You are totally mistaken when you say that Christians run schools and hospitals to convert poor people. No, Sir, that is not the purpose. I, as president and, later, chief executive of an NGO run by Christians, educated over three lakh children in NCR. Not even one was converted.

I am happy that they are doing well in life. They will not be cheated by showing 10 rupees as a hundred rupees. They also know about their rights and privileges. If you check the antecedents of many people whom we consider successful, you will find a Christian connection.

Recently, the Chief Justice of India, Justice DY Chandrachud, took the initiative to celebrate Christmas. There, he recited from memory the Lord's Prayer. It is arguably the best prayer because it was taught by Jesus himself. There was not one moment when he fumbled or had to turn to the printed text. For your convenience, let me quote the prayer in full:

"Our Father, who art in heaven, hallowed be thy name; thy kingdom come; thy will be done; on earth as it is in heaven. Give us this day our daily bread. And forgive us our trespasses, as we forgive those who trespass against us. And lead us not into temptation; but deliver us from evil." Can you find anything objectionable in the prayer?

Some time ago, a minister in the Modi government, Piyush Goyal, visited his alma mater in Mumbai. I heard his speech, which is available on YouTube. You should also listen to it. He spoke extempore. He was garrulous about the kind of affection he received from the school authorities. He attributed his success in life to the sort of education he received from the Christian school.

He was able to recite not only the Lord's Prayer but also the Catholic prayer: "Hail Mary, full of grace, the Lord is with thee; blessed art thou among women and blessed is the fruit of thy womb, Jesus. Holy Mary, Mother of God, pray for us sinners, now and at the hour of our death. Amen. Behold the handmaid of the Lord: Be it done unto me according to Thy word."

By the way, I have not learned this by heart, but I can recite the Gayatri Mantra and the RSS anthem. Once, when I recited the mantra, I was told that I should recite it 108 times to get its full benefit!

Many BJP leaders like LK Advani, Smriti Irani, and Swapan Dasgupta studied in Christian institutions. I have never heard any of them saying that the school authorities forced them to convert. They have only fond memories of their schools, colleges, and the teachers who taught them. It is a surprise that you consider Christians to have an ulterior motive when they do service.

It was a revelation that you studied in a Catholic institution in Jashpur. The school you went to is run by the Jesuits. I do not have to tell you that the Jesuits are known the world over for the kind of education they impart. Unfortunately, I could not study in a Jesuit school.

You are luckier. Once, when we interviewed candidates for the post of Principal of a senior secondary school of which I was chairman, our choice was an ex-Jesuit who left the order after getting married. Now, let me ask you a question? Did any Jesuit compel you to convert? I would like to hear from you.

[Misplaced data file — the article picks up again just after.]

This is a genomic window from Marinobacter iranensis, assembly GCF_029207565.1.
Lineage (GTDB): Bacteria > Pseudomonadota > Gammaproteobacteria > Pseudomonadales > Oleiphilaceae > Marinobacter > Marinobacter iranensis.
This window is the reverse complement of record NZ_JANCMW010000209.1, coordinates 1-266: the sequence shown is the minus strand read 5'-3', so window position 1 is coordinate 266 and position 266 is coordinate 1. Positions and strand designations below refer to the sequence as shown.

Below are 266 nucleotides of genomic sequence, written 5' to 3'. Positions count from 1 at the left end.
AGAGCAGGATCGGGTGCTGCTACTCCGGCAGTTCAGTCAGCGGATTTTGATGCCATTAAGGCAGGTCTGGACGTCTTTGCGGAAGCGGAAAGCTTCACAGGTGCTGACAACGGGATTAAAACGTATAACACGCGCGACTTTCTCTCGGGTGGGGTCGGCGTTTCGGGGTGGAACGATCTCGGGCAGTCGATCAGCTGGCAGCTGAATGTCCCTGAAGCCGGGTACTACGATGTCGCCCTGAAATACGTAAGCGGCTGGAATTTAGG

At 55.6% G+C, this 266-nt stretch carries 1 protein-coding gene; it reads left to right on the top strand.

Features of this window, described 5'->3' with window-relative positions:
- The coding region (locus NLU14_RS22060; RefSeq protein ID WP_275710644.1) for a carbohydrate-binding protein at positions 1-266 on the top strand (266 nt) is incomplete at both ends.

If all the children who studied in Christian schools were converted, the Christian population in India would have been at least 25 per cent, if not more. I go to a Catholic hospital for treatment. I find that the patients are mostly Muslims and Hindus. The Christians are too few to count in Delhi. Why do they go there? The answer is simple. They get good service at a fraction of the cost in a corporate hospital just across the road.

It is the poor who avail of Christian services. As Chief Minister, you may be able to close down all Christian schools and, hospitals and dispensaries. Who will suffer? The rich can send their wards even to Britain, Australia, and the US for studies and settlement. It is the poor who will suffer. Please do not think along such lines. Or, is it that you do not want others in your community to come up in life after you have become chief minister?

I have travelled within your state, and I know the condition of the people there. The worst tragedy I ever witnessed was at Chaibasa in what is now Jharkhand. I was standing near the market. I saw an elderly tribal woman bringing a rooster to the market. Just then, two upper-caste boys reached there on a motorcycle. They snatched the rooster away from her. While leaving, they threw a currency note at her.

She took the money after a minute or so. I could see the shock on her face. I could not do anything. It still remains a thorny incident that pricks my conscience. The tribals are one of the most exploited lot in the country. I believe that the tribals are Adivasis. They are the original inhabitants of this country.

But your party leaders consider tribals as Vanvasis, that is, those who live in forests. They will never call you an Adivasi. Why? Because it will disprove their theory that Hindus are the original settlers of this land. Actually, they came from outside the country and settled down on the banks of the Indus.

The tribals have a greater heritage and civilization. Alas, your leaders want to deny this. If the tribal languages have survived, the tribals should thank the Christians for it, not those who force your brethren to chant certain chalisa. I can go on and on, but you have your time constraints. Your town, Jashpur, has the largest church in India. Please include the church in Chhattisgarh's tourism circuit. The state will benefit. May God bless you to work tirelessly for the welfare of your people!

Yours etc.